In computer programming, an “object” is a complex structure that includes data fields and instructions. These objects interact, leading to the creation of more intricate computer programs. The beauty of object-oriented programming lies in its ability to reuse existing objects for common computing tasks, eliminating the need to reinvent them each time. Over time, programmers can develop a comprehensive library of useful objects.

While not a perfect analogy, consider planning an outing with kids. You’ll need a few essentials to ensure a smooth experience: nourishment, entertainment, and possibly a change of clothes. Imagine creating separate “objects” or three bags to organize these items. The nourishment object would contain fruits, carb snacks, a protein source, and beverages. The entertainment object would include items such as art supplies, books, sporting equipment, and a portable gaming device. Lastly, the clothing object would consist of a top, bottom, and outerwear. Place these “objects” in your vast tote “library”, and you’ll be well-prepared for your outing.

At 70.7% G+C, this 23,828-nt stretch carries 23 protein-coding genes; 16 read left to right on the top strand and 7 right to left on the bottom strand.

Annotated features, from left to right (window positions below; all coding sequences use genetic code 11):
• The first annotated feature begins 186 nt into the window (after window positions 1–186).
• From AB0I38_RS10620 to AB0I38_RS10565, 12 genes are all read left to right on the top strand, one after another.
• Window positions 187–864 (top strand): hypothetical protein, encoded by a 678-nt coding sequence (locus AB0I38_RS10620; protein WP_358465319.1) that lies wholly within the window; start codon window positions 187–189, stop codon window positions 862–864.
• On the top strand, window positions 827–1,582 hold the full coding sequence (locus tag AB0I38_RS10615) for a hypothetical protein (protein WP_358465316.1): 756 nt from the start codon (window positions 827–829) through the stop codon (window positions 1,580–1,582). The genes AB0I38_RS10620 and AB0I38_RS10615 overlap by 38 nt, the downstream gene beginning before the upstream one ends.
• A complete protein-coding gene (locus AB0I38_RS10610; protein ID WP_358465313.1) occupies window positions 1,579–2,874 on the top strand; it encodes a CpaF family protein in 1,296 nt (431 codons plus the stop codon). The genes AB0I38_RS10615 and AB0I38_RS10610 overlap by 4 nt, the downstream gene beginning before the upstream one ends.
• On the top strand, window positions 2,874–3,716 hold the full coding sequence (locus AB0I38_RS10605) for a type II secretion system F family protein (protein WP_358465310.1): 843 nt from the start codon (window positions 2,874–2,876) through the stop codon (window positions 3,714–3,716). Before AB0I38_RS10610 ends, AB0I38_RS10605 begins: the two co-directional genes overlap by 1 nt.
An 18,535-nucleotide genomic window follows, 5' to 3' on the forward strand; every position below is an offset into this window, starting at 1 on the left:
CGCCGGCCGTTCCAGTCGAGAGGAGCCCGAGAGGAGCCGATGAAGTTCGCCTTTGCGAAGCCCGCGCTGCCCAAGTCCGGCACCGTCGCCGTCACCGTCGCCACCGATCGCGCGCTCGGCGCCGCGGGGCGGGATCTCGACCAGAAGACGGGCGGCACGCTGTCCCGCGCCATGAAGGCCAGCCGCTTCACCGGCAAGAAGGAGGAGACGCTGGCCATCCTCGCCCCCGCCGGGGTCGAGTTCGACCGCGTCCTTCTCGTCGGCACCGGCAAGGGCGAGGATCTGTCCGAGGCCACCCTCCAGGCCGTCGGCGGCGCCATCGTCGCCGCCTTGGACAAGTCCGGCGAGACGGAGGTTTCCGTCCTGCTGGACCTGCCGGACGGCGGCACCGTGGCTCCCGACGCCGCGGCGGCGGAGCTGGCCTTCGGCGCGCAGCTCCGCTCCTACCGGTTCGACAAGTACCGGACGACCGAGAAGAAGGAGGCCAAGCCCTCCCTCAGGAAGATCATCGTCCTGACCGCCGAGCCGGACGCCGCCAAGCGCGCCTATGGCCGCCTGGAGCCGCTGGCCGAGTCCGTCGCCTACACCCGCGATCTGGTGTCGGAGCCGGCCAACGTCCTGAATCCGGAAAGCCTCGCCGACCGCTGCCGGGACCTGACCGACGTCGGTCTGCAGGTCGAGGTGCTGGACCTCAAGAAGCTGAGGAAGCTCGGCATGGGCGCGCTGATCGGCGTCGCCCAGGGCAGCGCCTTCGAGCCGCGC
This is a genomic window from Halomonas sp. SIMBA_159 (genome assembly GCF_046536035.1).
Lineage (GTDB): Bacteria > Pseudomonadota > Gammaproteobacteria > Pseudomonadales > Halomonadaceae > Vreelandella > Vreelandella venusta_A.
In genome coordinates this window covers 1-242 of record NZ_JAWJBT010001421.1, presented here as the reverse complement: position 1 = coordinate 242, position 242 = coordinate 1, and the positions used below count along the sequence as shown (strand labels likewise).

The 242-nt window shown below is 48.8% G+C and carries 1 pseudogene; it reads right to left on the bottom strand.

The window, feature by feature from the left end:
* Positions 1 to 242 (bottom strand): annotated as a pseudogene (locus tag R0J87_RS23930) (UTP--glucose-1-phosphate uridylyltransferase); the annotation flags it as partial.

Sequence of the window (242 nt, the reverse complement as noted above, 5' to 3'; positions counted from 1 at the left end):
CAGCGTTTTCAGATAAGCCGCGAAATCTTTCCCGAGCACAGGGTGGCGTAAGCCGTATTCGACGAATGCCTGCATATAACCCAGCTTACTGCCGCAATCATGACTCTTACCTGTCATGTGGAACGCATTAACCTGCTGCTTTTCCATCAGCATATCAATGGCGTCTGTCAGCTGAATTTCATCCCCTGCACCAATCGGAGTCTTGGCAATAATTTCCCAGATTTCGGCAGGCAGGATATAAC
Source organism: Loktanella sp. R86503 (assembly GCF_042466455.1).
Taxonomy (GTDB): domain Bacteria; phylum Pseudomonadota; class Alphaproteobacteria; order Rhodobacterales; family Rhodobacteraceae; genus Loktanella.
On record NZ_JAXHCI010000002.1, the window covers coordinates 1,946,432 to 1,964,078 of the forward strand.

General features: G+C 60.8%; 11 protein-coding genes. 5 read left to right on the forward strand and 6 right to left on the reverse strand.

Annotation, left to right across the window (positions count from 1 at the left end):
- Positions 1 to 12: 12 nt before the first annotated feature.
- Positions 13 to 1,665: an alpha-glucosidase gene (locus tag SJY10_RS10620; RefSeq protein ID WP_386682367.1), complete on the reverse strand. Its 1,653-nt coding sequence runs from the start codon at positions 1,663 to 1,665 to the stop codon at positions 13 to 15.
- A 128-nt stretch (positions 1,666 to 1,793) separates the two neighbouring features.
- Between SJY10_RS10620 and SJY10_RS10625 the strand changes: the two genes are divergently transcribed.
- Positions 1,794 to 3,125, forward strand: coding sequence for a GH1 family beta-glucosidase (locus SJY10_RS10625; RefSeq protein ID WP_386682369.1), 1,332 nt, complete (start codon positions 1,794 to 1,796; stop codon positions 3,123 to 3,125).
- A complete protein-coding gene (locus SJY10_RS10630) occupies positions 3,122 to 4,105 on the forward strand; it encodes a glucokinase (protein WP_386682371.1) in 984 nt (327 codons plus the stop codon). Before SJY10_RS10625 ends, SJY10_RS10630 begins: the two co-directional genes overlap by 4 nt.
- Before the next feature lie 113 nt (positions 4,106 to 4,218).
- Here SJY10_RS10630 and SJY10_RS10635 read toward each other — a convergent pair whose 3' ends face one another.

Computational Thinking for Kids.

Computational Thinking for Kids, the Mindset of a Computer Scientist

Encouraging computational thinking, especially abstract thinking, in children begins with recognizing everyday examples that can foster discussions. Like any new skill, adopting a computational perspective requires practice. As you embark on this journey, you may find yourself applying computational thinking to address data-related challenges in your own life, approaching problem-solving like a computer scientist.

The path to computational thinking may not always involve a direct route or a set of predefined instructions. Just like the algorithms we discussed, it’s a journey of exploration, adaptation, and creativity. Whether you’re teaching your child about stacks and queues, sorting algorithms, or object-oriented programming, you’re laying the foundation for a computational mindset that can serve them well in the digital age. IMACS, a program designed to foster such thinking, can be a valuable companion on this educational adventure. Embark on this journey with us, and together, let’s nurture the next generation of creative problem solvers and digital innovators.